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Hazardous Chemicals

October 13th, 2017 at 9:55 am

Chicago workers’ compensation attorneys, harmful chemicals, hazardous chemicals, OSHA regulations, workers' compensation claimsOne of the greatest dangers that people face while on the job is the exposure to harmful chemicals. According to the Occupational Safety and Health Administration (OSHA), hazardous chemicals cause more than 190,000 illnesses and 50,000 deaths every year for workers in the United States. These chemicals can not only endanger workers’ health by causing respiratory or skin irritation or increasing the risk of diseases such as cancer, they present physical dangers such as flammability and corrosion.

Employees who receive an injury or contract a disease after being exposed to toxic substances are eligible to receive workers’ compensation to cover expenses including medical bills and lost income.

OSHA Regulations

OSHA provides safety to workers by requiring employers to meet certain standards, including:

  • Worker education and training - Employers must label hazardous chemicals, provide safety data sheets, and train workers in how to appropriately handle chemicals and take measures to protect themselves from exposure.
  • Exposure limits - Employers must monitor respiratory hazards in their workplaces and ensure that they do not exceed the applicable Occupational Exposure Limits (OELs). These limits include OSHA’s Permissible Exposure Limits (PELs), as well as PELs established by state authorities and Recommended Exposure Limits (RELs) established by federal agencies.

Controlling Exposure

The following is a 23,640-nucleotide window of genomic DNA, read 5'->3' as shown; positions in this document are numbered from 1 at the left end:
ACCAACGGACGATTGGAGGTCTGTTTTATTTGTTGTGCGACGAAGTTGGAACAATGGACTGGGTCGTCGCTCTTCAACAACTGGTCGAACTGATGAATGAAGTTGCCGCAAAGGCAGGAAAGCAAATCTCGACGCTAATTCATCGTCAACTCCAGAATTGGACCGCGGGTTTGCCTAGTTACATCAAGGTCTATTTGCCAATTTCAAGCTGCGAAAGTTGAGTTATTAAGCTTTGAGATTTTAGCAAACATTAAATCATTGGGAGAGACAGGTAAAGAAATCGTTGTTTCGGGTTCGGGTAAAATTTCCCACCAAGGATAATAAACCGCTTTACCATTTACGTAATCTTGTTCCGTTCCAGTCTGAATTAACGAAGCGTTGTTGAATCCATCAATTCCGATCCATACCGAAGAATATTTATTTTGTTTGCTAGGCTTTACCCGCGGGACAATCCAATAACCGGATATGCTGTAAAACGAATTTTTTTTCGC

OSHA has described four ways that employers can control their employees’ exposure to hazardous chemicals:

  • Elimination/substitution - Employers should make an inventory of potentially harmful chemicals, identify the hazards which present the greatest safety concerns, and determine whether alternative chemicals or processes could be used to improve worker safety.
  • Engineering controls - Employers should put physical controls in place to reduce or eliminate hazards to workers. These controls can include altering or isolating work processes to minimize contact with chemicals, using wet methods to reduce the generation of particulates, and implementing dilution ventilation.
  • Administrative and work practice controls - Employers should establish efficient procedures and adjust employees’ work schedules as necessary to prevent overexposure to harmful chemicals.
  • Personal protective equipment - Employers should ensure that employees always use the proper equipment that will limit their exposure to harmful chemicals, including protective clothing, eye protection, gloves, and respiratory equipment.

Contact a Workers’ Comp Attorney

If you have been exposed to harmful chemicals while at work, and you suffered an injury or contracted a disease as a result, the dedicated attorneys at the Law Offices of Francis J. Discipio can help you receive the compensation that you deserve. Contact our Chicago workers’ compensation attorneys today to schedule a free initial consultation.

Source:

https://www.osha.gov/SLTC/hazardoustoxicsubstances/

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